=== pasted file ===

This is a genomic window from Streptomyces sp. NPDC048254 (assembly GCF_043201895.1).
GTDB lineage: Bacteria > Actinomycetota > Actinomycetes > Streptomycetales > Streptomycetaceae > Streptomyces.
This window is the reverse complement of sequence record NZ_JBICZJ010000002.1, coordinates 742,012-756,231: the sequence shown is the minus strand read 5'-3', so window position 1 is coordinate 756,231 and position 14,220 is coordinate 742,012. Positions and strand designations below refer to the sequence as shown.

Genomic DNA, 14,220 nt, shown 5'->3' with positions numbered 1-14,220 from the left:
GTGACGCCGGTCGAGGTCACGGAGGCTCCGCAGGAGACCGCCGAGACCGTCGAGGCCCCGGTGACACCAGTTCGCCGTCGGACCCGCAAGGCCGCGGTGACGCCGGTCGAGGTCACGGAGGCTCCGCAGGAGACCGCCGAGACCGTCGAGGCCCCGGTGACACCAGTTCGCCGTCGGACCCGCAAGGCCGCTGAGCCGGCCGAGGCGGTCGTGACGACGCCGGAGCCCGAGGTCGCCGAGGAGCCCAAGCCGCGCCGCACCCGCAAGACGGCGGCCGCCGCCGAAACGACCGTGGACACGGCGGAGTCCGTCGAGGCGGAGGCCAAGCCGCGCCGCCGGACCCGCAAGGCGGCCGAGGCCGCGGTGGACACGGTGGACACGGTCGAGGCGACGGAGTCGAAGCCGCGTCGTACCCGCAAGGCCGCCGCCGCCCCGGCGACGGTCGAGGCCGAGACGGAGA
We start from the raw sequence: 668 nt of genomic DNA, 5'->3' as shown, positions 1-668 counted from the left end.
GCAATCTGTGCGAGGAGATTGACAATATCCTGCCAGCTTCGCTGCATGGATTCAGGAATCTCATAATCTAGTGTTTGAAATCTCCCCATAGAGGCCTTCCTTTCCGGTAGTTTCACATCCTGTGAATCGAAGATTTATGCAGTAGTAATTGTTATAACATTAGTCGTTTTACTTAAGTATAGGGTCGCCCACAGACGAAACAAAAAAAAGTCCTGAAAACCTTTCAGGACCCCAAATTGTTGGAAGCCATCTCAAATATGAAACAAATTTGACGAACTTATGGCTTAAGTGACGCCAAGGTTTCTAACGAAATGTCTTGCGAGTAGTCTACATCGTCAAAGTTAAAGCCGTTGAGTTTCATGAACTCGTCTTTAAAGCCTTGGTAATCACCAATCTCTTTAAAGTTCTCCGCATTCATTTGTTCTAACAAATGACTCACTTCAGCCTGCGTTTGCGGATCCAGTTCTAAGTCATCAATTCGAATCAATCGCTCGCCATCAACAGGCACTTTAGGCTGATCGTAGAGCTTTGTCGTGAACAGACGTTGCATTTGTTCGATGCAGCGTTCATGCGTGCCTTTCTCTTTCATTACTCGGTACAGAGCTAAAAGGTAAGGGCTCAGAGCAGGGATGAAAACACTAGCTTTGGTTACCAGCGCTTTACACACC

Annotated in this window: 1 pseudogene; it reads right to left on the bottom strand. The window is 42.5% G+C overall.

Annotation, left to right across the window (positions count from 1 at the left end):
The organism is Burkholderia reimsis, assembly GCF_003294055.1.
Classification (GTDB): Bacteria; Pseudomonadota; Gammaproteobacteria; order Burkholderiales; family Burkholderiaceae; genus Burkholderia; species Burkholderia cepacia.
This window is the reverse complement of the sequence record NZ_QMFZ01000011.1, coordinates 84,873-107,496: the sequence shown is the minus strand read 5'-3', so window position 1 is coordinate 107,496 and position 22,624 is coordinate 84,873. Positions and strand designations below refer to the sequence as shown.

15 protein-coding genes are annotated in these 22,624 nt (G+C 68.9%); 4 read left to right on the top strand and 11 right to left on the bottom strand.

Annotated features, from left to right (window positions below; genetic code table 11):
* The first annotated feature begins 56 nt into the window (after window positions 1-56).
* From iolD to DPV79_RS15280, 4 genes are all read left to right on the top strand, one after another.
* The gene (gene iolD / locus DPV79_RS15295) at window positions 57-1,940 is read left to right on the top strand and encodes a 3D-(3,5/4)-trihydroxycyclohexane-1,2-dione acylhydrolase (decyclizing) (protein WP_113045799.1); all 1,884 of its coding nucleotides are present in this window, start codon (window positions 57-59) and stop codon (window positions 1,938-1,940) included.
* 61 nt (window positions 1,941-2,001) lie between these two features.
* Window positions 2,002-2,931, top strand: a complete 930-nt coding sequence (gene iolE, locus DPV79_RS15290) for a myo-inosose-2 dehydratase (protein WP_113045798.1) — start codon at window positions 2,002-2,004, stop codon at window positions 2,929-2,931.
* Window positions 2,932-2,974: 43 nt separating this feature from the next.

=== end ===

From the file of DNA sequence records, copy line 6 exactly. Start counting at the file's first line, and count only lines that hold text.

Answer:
We start from the raw sequence: 668 nt of genomic DNA, 5'->3' as shown, positions 1-668 counted from the left end.